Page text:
Does wandering around nearly 80,000 acres of a Cypress Swamp sound like a good time? Guided swamp buggy rides through the Babcock Wilderness Adventures grounds begins with face-to-face encounters with ten foot long alligators. Immerse yourself in the four separate Eco-systems which comprise this section of Punta Gorda. Experience the offerings of the nature preserve while viewing pristine forests which haven’t changed since the Seminole Indians roamed the area.
An afternoon spend at this Florida attraction flawlessly combines both nature and education. If you are traveling with children, they will be having so much fun they won’t even realize they are participating in an outdoor learning scenario. While “gator” spotting is the most exciting aspect of the tour, it is far from the only “must see” experience. A tour guide spins a running narrative as you wind over dirt roads and across narrow waterways in an open-air buggy.
Tour the Working Ranch
Babcock Wilderness Adventure is a working ranch which produces sod pallets, “Cracker” cattle and even boasts one of the largest alligator farms in North America. Before a baby alligator comes aboard the swamp buggy, the guide shares the intricacies of alligator breeding and the dangerous task of counting “gator” eggs inside a nest. Unlike many facilities which allow visitors to handle small alligators, the youthful reptiles you will touch at Babcock do not have their mouths taped shut. Yes, their teeth are sharp and even a one and a half foot long alligator could take off a finger. But, unless feeling threatened alligators rarely open their strong jaws in anger. Rarely does not mean never, so pay attention to the guide when she tells you not to go poking your extremities near the creature’s nostrils.
See Native Wildlife
As you move along on the tour do not become startled when a loud grunting noise breaks the solitude of the swamp. Wild boar also call the preserve home and waddle as fast as their chubby legs will carry them after the swamp buggies. Similar in manner to dogs running when they hear the treat bag jingle, the attempt to muscle their way into the buggy for kernels of corn the guides carry along the route. What began as a necessity to distract the families of wild boar who came to close to visitors exiting the swamp buggy has become an all too familiar habit for the animals. The guides don’t miss a beat when describing a particular Eco-system’s contributions while nudging the boar off the buggy steps and tossing corn kernels over their shoulder.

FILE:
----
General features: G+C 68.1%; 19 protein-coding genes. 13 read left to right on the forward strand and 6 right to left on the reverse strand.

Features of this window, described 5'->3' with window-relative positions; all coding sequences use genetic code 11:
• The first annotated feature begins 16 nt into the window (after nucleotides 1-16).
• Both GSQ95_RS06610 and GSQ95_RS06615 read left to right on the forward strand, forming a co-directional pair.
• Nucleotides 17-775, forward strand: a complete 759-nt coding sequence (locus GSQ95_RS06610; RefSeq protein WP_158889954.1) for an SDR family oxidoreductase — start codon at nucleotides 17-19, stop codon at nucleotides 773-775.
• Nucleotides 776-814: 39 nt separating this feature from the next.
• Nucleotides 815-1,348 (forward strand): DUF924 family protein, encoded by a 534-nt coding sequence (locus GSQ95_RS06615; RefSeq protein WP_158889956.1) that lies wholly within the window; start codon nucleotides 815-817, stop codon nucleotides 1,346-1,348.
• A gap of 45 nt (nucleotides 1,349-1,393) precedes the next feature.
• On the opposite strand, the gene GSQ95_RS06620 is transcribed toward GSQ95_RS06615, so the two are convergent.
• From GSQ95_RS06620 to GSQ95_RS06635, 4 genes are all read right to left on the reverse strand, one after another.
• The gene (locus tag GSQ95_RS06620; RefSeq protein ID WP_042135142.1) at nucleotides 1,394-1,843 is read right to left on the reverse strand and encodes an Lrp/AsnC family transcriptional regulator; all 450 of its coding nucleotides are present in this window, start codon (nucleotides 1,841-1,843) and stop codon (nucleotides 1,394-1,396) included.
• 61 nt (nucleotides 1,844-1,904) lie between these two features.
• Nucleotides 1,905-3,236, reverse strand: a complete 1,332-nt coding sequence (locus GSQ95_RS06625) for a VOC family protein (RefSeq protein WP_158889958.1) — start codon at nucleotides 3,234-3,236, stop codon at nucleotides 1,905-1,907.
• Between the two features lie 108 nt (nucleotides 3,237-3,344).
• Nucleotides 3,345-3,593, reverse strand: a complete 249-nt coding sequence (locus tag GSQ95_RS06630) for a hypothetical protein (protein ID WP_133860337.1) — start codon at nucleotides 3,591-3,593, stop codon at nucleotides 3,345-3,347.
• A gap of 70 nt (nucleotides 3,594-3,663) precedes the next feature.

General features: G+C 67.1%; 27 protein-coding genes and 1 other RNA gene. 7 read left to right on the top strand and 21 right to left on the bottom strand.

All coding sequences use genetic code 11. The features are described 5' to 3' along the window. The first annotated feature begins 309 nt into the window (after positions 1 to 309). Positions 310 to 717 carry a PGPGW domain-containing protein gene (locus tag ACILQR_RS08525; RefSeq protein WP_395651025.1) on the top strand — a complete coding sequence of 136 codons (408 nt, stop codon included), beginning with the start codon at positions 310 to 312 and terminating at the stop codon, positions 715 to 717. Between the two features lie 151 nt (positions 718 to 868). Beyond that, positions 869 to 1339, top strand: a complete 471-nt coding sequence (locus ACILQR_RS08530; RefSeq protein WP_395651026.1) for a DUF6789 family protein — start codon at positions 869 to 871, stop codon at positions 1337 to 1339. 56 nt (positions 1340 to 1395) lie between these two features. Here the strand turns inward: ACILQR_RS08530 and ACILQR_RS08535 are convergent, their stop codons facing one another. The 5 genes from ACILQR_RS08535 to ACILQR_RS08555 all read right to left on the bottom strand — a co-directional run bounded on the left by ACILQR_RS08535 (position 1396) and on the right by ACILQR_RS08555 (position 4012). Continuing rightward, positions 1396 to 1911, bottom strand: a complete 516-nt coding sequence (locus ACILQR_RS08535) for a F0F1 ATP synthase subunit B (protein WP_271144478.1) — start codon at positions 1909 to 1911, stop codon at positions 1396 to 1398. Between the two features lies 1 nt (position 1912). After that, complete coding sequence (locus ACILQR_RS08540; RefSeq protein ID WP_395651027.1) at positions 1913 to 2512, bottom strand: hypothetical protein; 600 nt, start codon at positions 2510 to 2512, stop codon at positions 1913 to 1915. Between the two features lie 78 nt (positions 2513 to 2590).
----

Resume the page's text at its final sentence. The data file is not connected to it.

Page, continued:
Inside the Swamp
When you cross over an intentionally flooded railroad bridge you nearly at eye level with alligators swimming and basking in the murky waterway. The experience is both unnerving and thrilling at the same time. Feel like you are playing a game of “Where’s Waldo” while attempting to spot the reptiles camouflaged among a field of lily pads. While working your way to the wooden footbridge for a walking tour of the swamp you will notice strings of telegraph wires above your head. The old poles and communication bearing wires are the only semblance of the somewhat modern world you will find on the tour. An abandoned section of telegraph wires were once the longest stretch of telegraph wires in the United States. View the honey producing Palmetto Palm Trees, densely grouped Cypress Trees and the odd yet attractive Cypress “knees.”Visiting the bobcat habitat is also an exciting aspect of the tour. The bobcats were rescued from their former owners and a small residential enclosure and delight in playing with their toys and roaming freely among their new environment.
The swamp tour closes with a drive-by viewing of the cattle ranch headquarters. The wranglers still ride the grounds on horseback and prefer to be called cattle hunters rather than cowboys. The small Cracker cattle are raised on the ranch and then shipped around the world to buyers. A structure built in the late 1800’s and one utilized as a company store, doctor’s office and bunk house now houses the cattle hunters business office. According to local lore, the company doctor/dentist offered cradle to the grave care for workers and their families for a fee of $.40 per month. Railroad cars which were used to ship cattle and supplies to the Crescent B Ranch were often left sitting in the open field near the company office. A need for quick and sturdy shelter for the cow hunters prompted what may have been the first mobile home community in the “Sunshine State.” Company workers carved out doors and windows and use the discarded train cars and make-shift homes while wrangling cattle for the ranch until through the early 1900’s.
Gift Shop and Museum
The swamp buggy weaves along a trail back to the main entrance as your experience draws to a close. Before leaving the ranch make sure to take a tour of the small on-site museum. Relics over a hundred years old and photos from movies filmed at the facility offer a glimpse back into history. Sean Connery had a near tragic encounter with an alligator while filming a motion picture at Babcock during the late 1990’s. When he unwittingly wandered a bit to close to an egg nest, a nine foot long female alligator let him know in no uncertain terms that celebrity or not, he needed to back find a new spot to smile for the cameras.
A gift shop provides all the typical fare, but you can also dip your toe into the realm of Agri-tourism by purchasing honey and jams made harvested by hand from trees and plants grown at the Crescent B Ranch. Plan on spending at least two hours to thoroughly investigate everything this family friendly attraction has to offer.